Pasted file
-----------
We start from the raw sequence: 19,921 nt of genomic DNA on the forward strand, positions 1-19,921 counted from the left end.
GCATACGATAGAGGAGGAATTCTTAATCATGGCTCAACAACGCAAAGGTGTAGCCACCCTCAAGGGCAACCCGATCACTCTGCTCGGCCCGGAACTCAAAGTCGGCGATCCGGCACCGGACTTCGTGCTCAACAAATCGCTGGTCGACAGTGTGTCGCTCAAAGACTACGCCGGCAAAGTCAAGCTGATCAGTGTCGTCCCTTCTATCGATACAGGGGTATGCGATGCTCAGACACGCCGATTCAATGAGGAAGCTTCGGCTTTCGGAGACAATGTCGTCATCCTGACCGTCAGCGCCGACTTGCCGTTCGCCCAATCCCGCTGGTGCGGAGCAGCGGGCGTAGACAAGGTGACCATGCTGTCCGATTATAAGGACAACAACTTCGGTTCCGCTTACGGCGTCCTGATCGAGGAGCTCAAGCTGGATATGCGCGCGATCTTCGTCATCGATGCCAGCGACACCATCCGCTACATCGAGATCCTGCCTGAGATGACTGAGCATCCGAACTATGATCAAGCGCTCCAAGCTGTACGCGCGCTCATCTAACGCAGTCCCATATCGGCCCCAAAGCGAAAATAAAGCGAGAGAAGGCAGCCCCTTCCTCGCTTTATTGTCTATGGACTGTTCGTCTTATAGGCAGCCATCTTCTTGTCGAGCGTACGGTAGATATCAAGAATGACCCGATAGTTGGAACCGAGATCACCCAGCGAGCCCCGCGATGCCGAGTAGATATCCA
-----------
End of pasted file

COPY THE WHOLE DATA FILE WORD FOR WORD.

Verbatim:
We start from the raw sequence: 19,921 nt of genomic DNA on the forward strand, positions 1-19,921 counted from the left end.
GCATACGATAGAGGAGGAATTCTTAATCATGGCTCAACAACGCAAAGGTGTAGCCACCCTCAAGGGCAACCCGATCACTCTGCTCGGCCCGGAACTCAAAGTCGGCGATCCGGCACCGGACTTCGTGCTCAACAAATCGCTGGTCGACAGTGTGTCGCTCAAAGACTACGCCGGCAAAGTCAAGCTGATCAGTGTCGTCCCTTCTATCGATACAGGGGTATGCGATGCTCAGACACGCCGATTCAATGAGGAAGCTTCGGCTTTCGGAGACAATGTCGTCATCCTGACCGTCAGCGCCGACTTGCCGTTCGCCCAATCCCGCTGGTGCGGAGCAGCGGGCGTAGACAAGGTGACCATGCTGTCCGATTATAAGGACAACAACTTCGGTTCCGCTTACGGCGTCCTGATCGAGGAGCTCAAGCTGGATATGCGCGCGATCTTCGTCATCGATGCCAGCGACACCATCCGCTACATCGAGATCCTGCCTGAGATGACTGAGCATCCGAACTATGATCAAGCGCTCCAAGCTGTACGCGCGCTCATCTAACGCAGTCCCATATCGGCCCCAAAGCGAAAATAAAGCGAGAGAAGGCAGCCCCTTCCTCGCTTTATTGTCTATGGACTGTTCGTCTTATAGGCAGCCATCTTCTTGTCGAGCGTACGGTAGATATCAAGAATGACCCGATAGTTGGAACCGAGATCACCCAGCGAGCCCCGCGATGCCGAGTAGATATCCA